In 1964, as a field officer for CARE in India, I helped arrange for a shipment of food to a Punjabi village that had been devastated by floods. As I went about my duties, seeing that the food was properly stored and provided to all comers, a woman in a ragged sari, carrying a baby, broke away from the queue where the villagers waited their turn for the only meal they would have that day. Moving urgently, she came up to me, knelt, bowed and touched her forehead to my shoes. I was appalled. That this woman who had no doubt struggled all her life -- bearing and raising her children, fighting against the odds just to keep her family alive -- should express this form of gratitude to a middle class foreigner who'd always had plenty of everything, struck me as terribly wrong.
Expressions of gratitude for charitable gifts, then and now, seem wrong to me. There are several reasons.
First, any beneficence that cannot be repaid sets up an unequal relationship that causes problems. Professor A.S. Hynam of the University of Alberta called this the "dysfunctionality of unrequited giving." "An outright [charitable] gift without any question of repayment is a... violation of the norm of reciprocity," Hynam says. "[G]iving in a situation where the receiver cannot repay creates reciprocal imbalance. ... [Thus], unwittingly, a form of exploitation can result from giving with the purest of motives."
If that seems a bit academic, think of the relationship between a panhandler and his benefactor. Those who give to beggars maintain that they are just trying to help, but the exchange sets up just the sort of reciprocal imbalance that Hynam describes. The giver is superior, the beggar lowly. There is no possibility of repayment. The giver has a moment of power. Is that a subtle form of exploitation? I believe it is. And even the briefest reflection reveals that this is not an effective way to help the poor.
Have a look at that old saw, "Lend money to a friend, lose a friend." There is truth in that saying because a loan by one friend to another sets up an unequal relationship. If the loan is promptly repaid there may be no lasting harm. But if it is not, and in many cases even if it is, both the lender and the borrower are inclined to resent the change in their relationship. Before the loan they were equals and friendship seemed easy. Now, one of the two has assumed a dominant position and friendship is much harder. The beneficiary can probably not repay the largesse on an equal footing with the lender. There's that "reciprocal imbalance" again. Resentments will likely grow.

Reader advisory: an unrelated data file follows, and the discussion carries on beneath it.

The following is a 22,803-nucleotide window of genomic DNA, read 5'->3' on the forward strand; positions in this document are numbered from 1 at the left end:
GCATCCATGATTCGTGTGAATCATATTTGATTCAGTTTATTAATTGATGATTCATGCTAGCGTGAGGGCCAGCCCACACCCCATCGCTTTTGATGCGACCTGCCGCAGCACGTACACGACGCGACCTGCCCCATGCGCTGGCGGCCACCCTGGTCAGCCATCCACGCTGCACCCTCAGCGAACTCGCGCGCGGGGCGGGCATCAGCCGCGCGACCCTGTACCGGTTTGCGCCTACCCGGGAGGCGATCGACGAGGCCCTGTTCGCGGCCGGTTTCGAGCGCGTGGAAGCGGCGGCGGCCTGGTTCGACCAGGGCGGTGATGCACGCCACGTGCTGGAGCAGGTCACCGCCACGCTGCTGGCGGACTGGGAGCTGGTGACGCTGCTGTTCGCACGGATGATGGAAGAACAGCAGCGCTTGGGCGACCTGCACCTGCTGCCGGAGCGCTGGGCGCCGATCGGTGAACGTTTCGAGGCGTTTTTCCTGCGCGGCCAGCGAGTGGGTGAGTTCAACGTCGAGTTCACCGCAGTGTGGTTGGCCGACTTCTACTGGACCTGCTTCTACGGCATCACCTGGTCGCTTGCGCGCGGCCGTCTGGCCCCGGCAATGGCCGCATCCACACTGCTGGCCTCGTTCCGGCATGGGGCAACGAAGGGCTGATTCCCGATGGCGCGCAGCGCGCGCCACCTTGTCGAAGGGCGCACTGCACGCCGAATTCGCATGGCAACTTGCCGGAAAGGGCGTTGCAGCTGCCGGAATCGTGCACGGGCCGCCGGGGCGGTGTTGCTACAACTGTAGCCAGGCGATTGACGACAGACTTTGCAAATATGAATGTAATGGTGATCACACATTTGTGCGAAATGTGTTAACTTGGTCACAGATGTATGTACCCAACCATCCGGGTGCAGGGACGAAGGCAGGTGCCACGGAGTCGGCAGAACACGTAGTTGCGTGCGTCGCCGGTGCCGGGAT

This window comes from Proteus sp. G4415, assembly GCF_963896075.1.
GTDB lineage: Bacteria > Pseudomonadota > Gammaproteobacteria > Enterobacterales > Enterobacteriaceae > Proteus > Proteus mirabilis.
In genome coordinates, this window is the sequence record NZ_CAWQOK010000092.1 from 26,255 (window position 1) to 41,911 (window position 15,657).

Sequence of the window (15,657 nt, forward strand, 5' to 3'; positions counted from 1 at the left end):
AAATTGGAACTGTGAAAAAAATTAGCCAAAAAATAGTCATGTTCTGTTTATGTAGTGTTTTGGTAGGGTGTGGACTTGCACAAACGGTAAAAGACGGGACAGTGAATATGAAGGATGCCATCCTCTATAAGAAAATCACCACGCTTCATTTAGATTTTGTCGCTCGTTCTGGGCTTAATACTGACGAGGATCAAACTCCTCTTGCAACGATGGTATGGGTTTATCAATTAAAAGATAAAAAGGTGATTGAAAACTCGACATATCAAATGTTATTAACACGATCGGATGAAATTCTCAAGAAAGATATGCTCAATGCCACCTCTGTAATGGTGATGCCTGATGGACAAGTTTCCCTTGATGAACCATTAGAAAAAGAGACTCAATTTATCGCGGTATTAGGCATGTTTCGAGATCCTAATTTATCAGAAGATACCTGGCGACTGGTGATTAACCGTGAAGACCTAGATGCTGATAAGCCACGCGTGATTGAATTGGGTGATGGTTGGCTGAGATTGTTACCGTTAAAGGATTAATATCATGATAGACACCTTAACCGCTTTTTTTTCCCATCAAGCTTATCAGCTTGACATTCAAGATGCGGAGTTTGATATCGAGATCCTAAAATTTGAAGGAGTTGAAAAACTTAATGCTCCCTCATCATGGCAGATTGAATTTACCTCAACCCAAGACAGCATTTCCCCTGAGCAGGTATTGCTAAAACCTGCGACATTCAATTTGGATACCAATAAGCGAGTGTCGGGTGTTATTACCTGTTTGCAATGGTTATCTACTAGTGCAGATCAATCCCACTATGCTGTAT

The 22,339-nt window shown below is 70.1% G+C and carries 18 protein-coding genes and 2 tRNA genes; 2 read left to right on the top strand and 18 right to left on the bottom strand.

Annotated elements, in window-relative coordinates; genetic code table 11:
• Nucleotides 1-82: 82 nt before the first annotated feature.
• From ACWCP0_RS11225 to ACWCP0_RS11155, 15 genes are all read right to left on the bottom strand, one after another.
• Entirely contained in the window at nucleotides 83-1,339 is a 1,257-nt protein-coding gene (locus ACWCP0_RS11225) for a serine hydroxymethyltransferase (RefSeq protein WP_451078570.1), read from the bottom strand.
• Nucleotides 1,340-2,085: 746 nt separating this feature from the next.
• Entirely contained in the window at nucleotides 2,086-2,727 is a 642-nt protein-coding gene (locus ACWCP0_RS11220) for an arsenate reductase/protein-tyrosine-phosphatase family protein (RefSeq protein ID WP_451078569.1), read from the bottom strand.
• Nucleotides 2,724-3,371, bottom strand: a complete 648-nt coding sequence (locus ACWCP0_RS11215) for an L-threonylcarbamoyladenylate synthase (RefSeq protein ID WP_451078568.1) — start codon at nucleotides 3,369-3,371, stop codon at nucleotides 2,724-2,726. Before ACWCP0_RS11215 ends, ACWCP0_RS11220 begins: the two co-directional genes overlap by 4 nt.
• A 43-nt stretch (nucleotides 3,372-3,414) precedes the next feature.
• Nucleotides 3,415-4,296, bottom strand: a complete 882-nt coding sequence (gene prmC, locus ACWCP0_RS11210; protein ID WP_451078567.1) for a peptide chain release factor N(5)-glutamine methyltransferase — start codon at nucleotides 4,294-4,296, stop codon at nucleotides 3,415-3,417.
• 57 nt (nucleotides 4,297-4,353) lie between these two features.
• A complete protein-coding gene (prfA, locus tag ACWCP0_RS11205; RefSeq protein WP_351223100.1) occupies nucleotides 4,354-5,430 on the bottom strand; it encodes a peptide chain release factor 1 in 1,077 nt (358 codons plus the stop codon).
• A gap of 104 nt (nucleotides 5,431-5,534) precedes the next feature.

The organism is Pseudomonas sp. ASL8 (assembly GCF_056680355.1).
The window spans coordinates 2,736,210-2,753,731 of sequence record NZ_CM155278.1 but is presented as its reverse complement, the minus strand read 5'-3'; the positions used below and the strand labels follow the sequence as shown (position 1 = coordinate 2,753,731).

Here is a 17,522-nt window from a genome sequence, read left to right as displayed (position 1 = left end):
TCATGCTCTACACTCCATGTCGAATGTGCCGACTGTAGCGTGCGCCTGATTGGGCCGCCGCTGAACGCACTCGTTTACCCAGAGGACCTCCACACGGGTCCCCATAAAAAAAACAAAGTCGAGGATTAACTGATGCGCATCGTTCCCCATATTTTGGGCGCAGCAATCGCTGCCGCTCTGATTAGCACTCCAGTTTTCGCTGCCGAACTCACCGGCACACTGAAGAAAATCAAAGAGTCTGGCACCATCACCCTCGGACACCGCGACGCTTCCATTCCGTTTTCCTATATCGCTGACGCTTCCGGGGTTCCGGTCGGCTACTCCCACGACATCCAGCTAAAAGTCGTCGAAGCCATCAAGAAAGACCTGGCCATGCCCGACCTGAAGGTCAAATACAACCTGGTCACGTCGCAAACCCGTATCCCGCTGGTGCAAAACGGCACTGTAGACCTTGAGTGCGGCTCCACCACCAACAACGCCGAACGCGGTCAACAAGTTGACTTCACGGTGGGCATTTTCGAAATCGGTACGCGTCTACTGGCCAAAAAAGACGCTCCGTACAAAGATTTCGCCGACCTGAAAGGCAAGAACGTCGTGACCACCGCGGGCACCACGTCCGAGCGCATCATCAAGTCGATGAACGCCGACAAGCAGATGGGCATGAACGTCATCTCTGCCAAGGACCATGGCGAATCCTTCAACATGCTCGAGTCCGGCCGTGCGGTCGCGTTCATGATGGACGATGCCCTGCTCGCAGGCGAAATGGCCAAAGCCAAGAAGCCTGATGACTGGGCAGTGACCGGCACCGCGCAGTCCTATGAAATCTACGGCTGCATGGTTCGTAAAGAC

Another example comes from a story about payments for kidneys in Iran, where it is legal to buy and sell those organs. Medical ethicist Sigrid Fry-Revere recently reported that many recipients prefer to pay the going price for kidneys even if it means financial sacrifice. Why? One kidney recipient said, in effect, Even if I have to sell something valuable to buy the kidney, it's all paid for, it's even. If I accept the organ donation as a gift I must be grateful and under obligation indefinitely. It is better not to have that hanging over my head. Once more, there's that anxiety that comes with unrequited giving.
What does this mean for our charitable lives? For me, it has meant finding ways of helping the poor that do not set up those unequal relationships. This has come naturally to me because I am very uncomfortable with such relationships, just as I was with that woman in India. Those situations give me the creeps.
So what did I do? In 1989 I created an organization called DKT International. DKT provides contraceptives to low-income couples in the developing world -- Asia, Africa, Latin America -- through a system called social marketing. The contraceptives are attractively packaged and sold at subsidized prices through regular commercial networks -- shops, pharmacies, kiosks -- just like tea and Coca-Cola. Those low, subsidized prices mean that everyone can afford to buy them.
The people we serve do not know who we are and are not concerned about "charity." They have nothing to be grateful for on our account, and that is a very good thing. They are merely buying affordable contraceptives and using them. I believe their lives are substantially improved as a result, but it would distress me considerably if any of those who benefit from our programs saw any reason to be grateful. Our clients are consumers: they part with a certain amount of their hard-earned money in exchange for something they find of benefit. That's it. We will never meet any of them personally and gratitude is just not part of the picture.
It seems to work. In 2011, DKT served 22 million couples through its social marketing programs.
My suggestions for others:
• Don't seek or expect gratitude from those you want to serve. Those unequal relationships are bad for people, giver included.
• If you want to help the less fortunate, think it through. Don't go with what feels good emotionally. What will the outcome be? Will your efforts actually help solve a real social problem or just "help out"?
• Think of your charitable donation as an investment. Does the charity you favor deliver measurable outputs at a reasonable cost? Can these costs be compared to those of other organizations? Does the charity make a difference on a significant scale?
• It can be argued that this approach is too hard-boiled, too unemotional. I don't believe it. Our emotional lives should be focused on people we know. Our charitable contributions should go to organizations that appeal to our heads and not our hearts.
Follow Philip D. Harvey on Twitter: www.twitter.com/DKTchangeslives